Nathan Phillips Square sits on top of one of the world’s largest underground parking garages. It’s named for the former Toronto mayor, and opened in 1965. The square sits just in front of Toronto’s new City Hall building.
One of Toronto’s famous landmarks, the square is home to a number of events and attractions, including the festival of lights and skating rink (the large reflecting pool is frozen for visitors to skate on) in the winter, and concerts, art displays and farmer’s markets in the summer.
Nathan Phillips Square is also home to the Peace Garden, which is a memorial and monument to both the bombing of Hiroshima and the principle of world peace and what it means to the City of Toronto. Former Prime Minister Pierre Trudeau broke the ground for the Peace Garden when it was first built, and the fountain in the peace garden also contains water from Nagasaki that was poured into it by Pope John Paul II. The Peace Garden is located in the centre of the square.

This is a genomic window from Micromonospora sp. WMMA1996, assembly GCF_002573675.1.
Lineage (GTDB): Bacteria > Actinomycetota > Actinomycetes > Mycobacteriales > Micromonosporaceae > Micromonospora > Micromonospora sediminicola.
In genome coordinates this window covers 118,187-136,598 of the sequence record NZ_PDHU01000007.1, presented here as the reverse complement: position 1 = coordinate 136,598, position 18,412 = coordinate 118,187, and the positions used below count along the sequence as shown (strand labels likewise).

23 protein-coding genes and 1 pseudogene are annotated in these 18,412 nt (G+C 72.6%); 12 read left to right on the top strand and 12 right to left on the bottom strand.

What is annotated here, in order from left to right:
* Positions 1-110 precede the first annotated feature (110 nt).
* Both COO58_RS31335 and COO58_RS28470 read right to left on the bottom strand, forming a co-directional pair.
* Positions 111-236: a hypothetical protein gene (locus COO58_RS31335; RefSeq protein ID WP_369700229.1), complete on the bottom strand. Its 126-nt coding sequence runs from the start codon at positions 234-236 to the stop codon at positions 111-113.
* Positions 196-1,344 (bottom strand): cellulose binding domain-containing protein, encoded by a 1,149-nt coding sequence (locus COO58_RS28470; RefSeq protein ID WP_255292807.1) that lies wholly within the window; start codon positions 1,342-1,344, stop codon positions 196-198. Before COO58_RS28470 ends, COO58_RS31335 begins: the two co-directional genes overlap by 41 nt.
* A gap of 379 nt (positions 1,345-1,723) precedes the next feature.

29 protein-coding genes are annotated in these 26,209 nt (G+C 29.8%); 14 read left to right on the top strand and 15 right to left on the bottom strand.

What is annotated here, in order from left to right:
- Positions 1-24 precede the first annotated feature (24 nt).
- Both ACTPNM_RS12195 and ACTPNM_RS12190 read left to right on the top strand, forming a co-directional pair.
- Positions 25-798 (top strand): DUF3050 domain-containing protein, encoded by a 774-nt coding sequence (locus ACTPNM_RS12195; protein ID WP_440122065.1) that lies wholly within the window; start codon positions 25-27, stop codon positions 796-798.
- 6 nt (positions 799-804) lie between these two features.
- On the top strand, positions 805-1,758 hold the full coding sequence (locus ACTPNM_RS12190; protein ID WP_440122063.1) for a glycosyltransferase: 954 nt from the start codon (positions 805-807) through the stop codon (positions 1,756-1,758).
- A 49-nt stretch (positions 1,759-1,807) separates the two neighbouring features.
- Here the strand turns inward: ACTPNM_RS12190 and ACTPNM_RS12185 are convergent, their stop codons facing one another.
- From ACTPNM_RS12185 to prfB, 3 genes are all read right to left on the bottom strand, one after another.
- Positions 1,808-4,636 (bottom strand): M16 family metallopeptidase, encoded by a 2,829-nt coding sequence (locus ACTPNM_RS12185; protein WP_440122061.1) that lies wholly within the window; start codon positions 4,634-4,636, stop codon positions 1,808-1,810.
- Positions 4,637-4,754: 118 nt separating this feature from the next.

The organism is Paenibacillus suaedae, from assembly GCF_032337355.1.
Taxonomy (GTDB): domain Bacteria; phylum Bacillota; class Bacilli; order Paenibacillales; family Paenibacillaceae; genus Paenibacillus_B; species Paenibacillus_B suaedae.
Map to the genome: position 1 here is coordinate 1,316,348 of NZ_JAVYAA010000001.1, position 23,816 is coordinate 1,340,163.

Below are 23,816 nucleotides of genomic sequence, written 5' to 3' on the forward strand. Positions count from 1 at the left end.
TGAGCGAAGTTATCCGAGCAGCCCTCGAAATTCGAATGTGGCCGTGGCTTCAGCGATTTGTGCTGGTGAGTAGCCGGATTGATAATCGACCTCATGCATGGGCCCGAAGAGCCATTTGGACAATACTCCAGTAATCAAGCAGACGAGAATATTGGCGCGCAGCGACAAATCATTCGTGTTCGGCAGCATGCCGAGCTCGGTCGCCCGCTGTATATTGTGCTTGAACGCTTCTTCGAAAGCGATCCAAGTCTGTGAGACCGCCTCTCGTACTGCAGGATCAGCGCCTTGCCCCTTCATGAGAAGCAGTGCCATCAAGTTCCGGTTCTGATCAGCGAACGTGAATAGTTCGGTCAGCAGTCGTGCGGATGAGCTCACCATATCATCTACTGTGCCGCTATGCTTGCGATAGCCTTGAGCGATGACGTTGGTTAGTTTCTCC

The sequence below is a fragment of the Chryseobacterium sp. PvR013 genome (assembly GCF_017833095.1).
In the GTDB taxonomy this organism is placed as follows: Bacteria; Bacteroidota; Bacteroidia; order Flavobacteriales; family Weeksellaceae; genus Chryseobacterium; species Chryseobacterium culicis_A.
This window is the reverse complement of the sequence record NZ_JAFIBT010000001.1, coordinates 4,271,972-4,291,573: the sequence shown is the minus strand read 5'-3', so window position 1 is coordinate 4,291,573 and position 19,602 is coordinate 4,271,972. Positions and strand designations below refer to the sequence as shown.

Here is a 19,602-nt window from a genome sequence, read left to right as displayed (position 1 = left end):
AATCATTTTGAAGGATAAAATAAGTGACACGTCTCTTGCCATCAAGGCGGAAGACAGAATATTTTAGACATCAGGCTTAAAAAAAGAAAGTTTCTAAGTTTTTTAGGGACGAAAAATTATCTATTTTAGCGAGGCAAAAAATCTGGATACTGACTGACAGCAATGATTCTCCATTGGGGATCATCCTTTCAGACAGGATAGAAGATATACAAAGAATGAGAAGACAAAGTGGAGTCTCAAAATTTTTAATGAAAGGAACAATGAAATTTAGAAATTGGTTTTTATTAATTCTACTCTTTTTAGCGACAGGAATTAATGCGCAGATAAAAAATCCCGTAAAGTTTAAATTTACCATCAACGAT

The most notable feature of Nathan Phillips Square is probably the three giant arches that stretch across the reflecting pool. These arches, as of 1989, are called the Freedom Arches. The central arch also holds a chunk of the Berlin Wall, and the entire structure is dedicated to those who have fought for and defended freedom across the world. The plaque above the piece of Berlin Wall reads,
“The Citizens of Toronto dedicate these arches to the millions who struggled, including Canadians, to gain and defend freedom and to the tens of millions who suffered and died for the lack of it. May all that we do be worthy of them. Only in freedom can the Human Spirit soar. Against the Human drive for freedom nothing can long succeed. This plaque is mounted on a slab of the Berlin Wall.”